'Freedom to Farm' bill changed historyThe period of U.S. farm bills where the instruments were designed around compensation policies that used price support and supply management programs allowing farmers to remain in production during long periods of low prices — the result of four centuries of publicly sponsored developmental policies — ended with the adoption of the 1996 farm bill.
By: Daryll E. Ray and Harwood Schaffer, Agweek
The period of U.S. farm bills where the instruments were designed around compensation policies that used price support and supply management programs allowing farmers to remain in production during long periods of low prices — the result of four centuries of publicly sponsored developmental policies — ended with the adoption of the 1996 farm bill.
In some important ways, the demise of price support and supply management programs can be traced back to three changes in the 1980s: the ascendancy of neo classical economic theory over an approach that recognized agriculture was different from other economic sectors, a downturn in grain exports after 1981 that was blamed on high loan rates, and the mishandling of farm programs in the early 1980s that resulted in significantly reduced plantings in 1983. That being said, it must be acknowledged that there was continuous opposition to these programs, on the part of some, going back to their institution as a part of the New Deal.
The 1985 farm bill reduced support prices and provided export enhancement programs in a futile but unrelenting effort to “recapture” export markets, partly reflecting grain importers buying from an increasingly diverse set of export competitors as acreages were brought into production, and the technology that had increased yields in the U.S. spread to other countries.
At the same time, agribusiness firms began lobbying against acreage reduction programs because those programs reduce the demand for new equipment, parts and repairs, and agrochemical inputs. They wanted to sell products for as many acres as possible. They bolstered their argument with free-market, neoclassical economic theory that saw agriculture as no different from any other industry.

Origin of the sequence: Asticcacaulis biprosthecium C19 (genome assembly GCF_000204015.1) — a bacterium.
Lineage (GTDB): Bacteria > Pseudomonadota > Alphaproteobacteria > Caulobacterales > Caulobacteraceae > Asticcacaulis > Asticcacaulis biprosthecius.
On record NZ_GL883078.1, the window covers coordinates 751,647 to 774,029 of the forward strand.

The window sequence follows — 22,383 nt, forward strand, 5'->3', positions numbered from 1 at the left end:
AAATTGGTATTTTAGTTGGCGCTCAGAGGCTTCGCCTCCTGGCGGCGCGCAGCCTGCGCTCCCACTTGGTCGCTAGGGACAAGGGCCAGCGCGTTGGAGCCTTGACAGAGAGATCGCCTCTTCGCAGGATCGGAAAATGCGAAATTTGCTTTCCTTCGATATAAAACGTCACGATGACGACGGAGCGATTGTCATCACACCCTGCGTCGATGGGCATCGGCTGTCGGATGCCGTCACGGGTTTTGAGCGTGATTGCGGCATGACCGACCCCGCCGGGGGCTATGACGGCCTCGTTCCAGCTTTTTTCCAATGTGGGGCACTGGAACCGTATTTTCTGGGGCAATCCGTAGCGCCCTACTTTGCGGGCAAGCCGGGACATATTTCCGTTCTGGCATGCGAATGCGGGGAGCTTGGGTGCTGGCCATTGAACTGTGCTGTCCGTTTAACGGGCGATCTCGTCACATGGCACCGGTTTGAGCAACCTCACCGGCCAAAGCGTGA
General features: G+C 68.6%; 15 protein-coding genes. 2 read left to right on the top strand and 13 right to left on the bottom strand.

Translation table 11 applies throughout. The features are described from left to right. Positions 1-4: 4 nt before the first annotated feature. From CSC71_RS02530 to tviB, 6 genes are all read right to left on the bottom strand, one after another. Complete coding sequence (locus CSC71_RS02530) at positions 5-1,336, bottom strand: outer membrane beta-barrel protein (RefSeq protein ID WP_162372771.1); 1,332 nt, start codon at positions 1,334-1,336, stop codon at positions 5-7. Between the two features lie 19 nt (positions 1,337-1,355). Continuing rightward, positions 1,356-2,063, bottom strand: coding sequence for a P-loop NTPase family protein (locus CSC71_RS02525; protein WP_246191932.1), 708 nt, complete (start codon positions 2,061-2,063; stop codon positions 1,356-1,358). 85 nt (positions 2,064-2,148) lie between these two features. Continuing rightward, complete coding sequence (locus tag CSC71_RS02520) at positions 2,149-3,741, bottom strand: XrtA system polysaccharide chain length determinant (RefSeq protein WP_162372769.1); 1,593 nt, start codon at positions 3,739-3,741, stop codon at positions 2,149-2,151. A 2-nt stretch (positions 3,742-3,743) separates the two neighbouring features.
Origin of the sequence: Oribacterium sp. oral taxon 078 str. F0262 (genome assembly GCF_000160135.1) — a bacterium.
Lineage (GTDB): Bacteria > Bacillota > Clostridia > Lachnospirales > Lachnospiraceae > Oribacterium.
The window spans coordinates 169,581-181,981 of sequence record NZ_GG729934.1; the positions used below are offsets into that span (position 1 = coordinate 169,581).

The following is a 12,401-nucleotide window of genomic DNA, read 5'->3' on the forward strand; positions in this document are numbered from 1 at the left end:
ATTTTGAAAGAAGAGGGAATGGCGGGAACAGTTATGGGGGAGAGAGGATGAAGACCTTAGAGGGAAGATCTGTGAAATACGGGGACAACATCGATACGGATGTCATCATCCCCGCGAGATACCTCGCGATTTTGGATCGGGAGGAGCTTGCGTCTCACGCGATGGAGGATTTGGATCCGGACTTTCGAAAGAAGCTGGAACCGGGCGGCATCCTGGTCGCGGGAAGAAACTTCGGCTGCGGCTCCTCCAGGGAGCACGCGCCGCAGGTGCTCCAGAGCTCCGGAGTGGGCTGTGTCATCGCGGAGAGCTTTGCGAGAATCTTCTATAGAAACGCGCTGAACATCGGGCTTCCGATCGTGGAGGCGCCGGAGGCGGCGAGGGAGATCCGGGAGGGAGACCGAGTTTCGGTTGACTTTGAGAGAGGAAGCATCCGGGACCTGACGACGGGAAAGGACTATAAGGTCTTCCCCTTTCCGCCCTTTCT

In the run-up to what was initially to be the 1995 farm bill — it was delayed into early 1996, thus becoming the 1996 farm bill — the National Grain and Feed Foundation commissioned a 1994 study by the consulting firm Abel, Daft, and Earley, which held that large-scale land idling had retarded the growth of U.S. agriculture. During this period, Congress was operating under the Gramm-Rudman-Hollings Balanced Budget Act, leaving the agriculture committees with a reduced budget.
A crop shortfall sent prices soaring. With 10-year projections showing massive corn imports by China, it became possible to convince people that there was no longer a need for farm bills. Thus was born the seven-year Federal Agriculture Improvement and Reform Act of 1996, known as Freedom to Farm, and its provisions to dismantle the existing price support and supply management programs.
With few agricultural programs to support and high prices expected to continue into the future, the money that was budgeted for commodity programs was converted to production flexibility contract payments that were to decline over time. With the AMTA payments, farmers could grow any crop they wanted — with the exception of fruits and vegetables — or no crop at all. The payments were decoupled from production and were to be paid whether prices were high or low.
With freedom from production controls, and with the expectation of a growing export market, U.S. farmers were confident they could out-compete farmers anywhere in the world in the race for exports. The mantra of many farmers was “Bring it on.”
Times had changed, and with farmers purchasing most of their inputs, they would be more price responsive than in the past. Thus, it was reasoned, with guaranteed AMTA payments, if prices fell, farmers would idle acreage on their own or switch some acres to a more profitable crop — there was no need for government programs to tell them what to do. The magic of the market would do all the work, and with reduced production, prices would increase back to profitable levels.
While remaining below its 1994 peak, the 1996 corn crop recovered from the 1995 shortfall and prices began to fall. By 1998, with a good — but not record — corn crop, the season-average price fell back below $2 from a 1995 season-average price of $3.24. Farmers were losing money.
The result was four years of Emergency payments and huge loan deficiency payments (LDPs). With LDPs, farmers were paid the difference between the loan rate (that is, what used to be the support price) and the posted market price. As a result, large government payments were paid out for every bushel produced and no grain was taken off the market. With all of the year-ending stocks remaining on the open market, prices remained in a four-year trough and the farm-bill-to-end-all-farm-bills was terminated a year early and replaced with the 2002 farm bill. The 2002 farm bill fixed the level of decoupled payments rather than allowing them to decline over time, and added back a program in which payments were made when major-grain prices fell below specified levels.
Editor’s note: Ray is the director of the Agricultural Policy Analysis Center at the University of Tennessee. Schaffer is a research assistant professor at APAC.